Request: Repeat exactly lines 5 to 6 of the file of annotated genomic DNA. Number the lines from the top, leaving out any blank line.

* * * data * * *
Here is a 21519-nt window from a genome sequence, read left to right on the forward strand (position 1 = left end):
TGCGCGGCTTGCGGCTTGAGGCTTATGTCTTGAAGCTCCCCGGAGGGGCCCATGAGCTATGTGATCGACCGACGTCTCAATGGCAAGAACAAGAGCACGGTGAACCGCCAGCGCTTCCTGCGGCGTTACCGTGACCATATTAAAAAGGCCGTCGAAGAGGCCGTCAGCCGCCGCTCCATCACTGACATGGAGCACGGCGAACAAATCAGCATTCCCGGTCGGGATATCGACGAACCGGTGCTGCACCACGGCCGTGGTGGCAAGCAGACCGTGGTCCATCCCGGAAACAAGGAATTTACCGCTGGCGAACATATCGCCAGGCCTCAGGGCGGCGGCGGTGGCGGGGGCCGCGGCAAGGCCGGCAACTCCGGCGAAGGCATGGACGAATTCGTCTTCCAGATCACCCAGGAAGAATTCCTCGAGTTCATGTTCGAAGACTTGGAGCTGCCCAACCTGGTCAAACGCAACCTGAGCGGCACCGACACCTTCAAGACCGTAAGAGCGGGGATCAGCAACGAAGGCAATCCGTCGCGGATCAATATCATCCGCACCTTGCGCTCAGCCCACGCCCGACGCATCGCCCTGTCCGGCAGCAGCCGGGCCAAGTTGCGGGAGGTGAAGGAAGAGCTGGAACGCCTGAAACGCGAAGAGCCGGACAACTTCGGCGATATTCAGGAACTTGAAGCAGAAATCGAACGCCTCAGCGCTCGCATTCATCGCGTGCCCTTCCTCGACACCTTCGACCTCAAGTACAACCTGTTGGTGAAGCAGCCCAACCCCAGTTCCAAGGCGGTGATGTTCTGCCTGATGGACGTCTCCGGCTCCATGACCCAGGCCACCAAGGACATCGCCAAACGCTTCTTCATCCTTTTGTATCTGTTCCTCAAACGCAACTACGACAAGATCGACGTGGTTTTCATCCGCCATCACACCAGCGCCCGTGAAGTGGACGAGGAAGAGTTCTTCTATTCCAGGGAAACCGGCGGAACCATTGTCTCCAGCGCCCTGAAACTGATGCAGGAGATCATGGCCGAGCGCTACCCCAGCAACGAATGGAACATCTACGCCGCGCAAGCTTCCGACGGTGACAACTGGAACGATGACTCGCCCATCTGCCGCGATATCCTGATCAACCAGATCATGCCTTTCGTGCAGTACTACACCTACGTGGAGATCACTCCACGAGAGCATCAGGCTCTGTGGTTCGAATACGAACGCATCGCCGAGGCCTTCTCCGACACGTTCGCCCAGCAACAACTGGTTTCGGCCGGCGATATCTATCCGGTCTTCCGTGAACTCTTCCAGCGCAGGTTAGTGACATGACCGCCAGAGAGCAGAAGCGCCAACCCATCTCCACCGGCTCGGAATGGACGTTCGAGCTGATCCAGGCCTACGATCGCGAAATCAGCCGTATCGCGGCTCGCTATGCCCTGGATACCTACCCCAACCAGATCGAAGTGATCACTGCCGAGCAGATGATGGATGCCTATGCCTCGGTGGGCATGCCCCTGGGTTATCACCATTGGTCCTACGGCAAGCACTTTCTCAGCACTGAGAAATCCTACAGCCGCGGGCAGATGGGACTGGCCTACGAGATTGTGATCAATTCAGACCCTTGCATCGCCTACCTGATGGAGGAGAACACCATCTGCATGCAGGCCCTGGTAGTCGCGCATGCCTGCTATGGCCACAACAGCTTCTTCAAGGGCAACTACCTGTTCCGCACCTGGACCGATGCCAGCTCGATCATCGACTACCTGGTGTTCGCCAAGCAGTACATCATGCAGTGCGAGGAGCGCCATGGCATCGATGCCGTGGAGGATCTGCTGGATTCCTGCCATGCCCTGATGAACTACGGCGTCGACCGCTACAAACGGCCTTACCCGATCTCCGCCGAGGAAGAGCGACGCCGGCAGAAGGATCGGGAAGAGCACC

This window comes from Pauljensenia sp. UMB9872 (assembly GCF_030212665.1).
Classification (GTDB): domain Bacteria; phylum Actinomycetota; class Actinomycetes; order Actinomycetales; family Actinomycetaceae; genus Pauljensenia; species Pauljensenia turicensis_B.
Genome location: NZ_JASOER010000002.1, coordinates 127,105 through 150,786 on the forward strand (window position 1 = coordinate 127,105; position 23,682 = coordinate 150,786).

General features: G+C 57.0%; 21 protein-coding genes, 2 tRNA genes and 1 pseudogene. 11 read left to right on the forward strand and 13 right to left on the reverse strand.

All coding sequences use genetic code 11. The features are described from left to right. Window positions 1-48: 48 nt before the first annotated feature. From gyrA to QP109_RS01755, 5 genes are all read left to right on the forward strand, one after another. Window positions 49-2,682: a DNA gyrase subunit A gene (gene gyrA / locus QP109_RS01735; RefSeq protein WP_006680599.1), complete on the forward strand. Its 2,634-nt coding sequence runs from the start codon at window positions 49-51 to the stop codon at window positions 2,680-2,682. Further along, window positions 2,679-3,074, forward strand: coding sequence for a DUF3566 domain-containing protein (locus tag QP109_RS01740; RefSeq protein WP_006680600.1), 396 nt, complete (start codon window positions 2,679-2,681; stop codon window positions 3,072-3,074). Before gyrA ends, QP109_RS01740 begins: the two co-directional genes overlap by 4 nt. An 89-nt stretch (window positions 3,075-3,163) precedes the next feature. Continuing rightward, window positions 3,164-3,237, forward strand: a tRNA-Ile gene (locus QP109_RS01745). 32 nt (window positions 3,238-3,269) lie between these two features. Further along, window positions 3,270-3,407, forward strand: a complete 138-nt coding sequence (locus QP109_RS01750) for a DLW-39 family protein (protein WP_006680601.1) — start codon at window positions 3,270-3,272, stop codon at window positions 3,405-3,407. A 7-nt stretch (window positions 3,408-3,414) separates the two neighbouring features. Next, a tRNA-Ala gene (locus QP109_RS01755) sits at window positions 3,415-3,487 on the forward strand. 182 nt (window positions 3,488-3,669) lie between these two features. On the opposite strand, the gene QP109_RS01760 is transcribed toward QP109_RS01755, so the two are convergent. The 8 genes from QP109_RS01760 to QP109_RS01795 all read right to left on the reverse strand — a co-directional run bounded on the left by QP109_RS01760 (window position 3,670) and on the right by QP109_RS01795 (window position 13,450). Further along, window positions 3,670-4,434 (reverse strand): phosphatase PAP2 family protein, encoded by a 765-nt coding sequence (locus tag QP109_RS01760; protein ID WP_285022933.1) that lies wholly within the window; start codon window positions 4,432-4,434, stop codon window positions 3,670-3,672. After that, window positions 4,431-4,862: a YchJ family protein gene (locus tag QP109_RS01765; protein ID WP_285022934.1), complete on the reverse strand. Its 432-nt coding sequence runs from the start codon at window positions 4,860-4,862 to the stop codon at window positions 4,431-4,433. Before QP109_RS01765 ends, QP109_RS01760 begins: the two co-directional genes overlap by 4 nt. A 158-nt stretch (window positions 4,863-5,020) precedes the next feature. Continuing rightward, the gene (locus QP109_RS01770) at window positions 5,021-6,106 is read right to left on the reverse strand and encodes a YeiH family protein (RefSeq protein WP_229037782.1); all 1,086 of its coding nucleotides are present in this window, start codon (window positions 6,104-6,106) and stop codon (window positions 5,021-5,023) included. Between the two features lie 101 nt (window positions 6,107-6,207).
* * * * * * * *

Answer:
Genome location: NZ_JASOER010000002.1, coordinates 127,105 through 150,786 on the forward strand (window position 1 = coordinate 127,105; position 23,682 = coordinate 150,786).

General features: G+C 57.0%; 21 protein-coding genes, 2 tRNA genes and 1 pseudogene. 11 read left to right on the forward strand and 13 right to left on the reverse strand.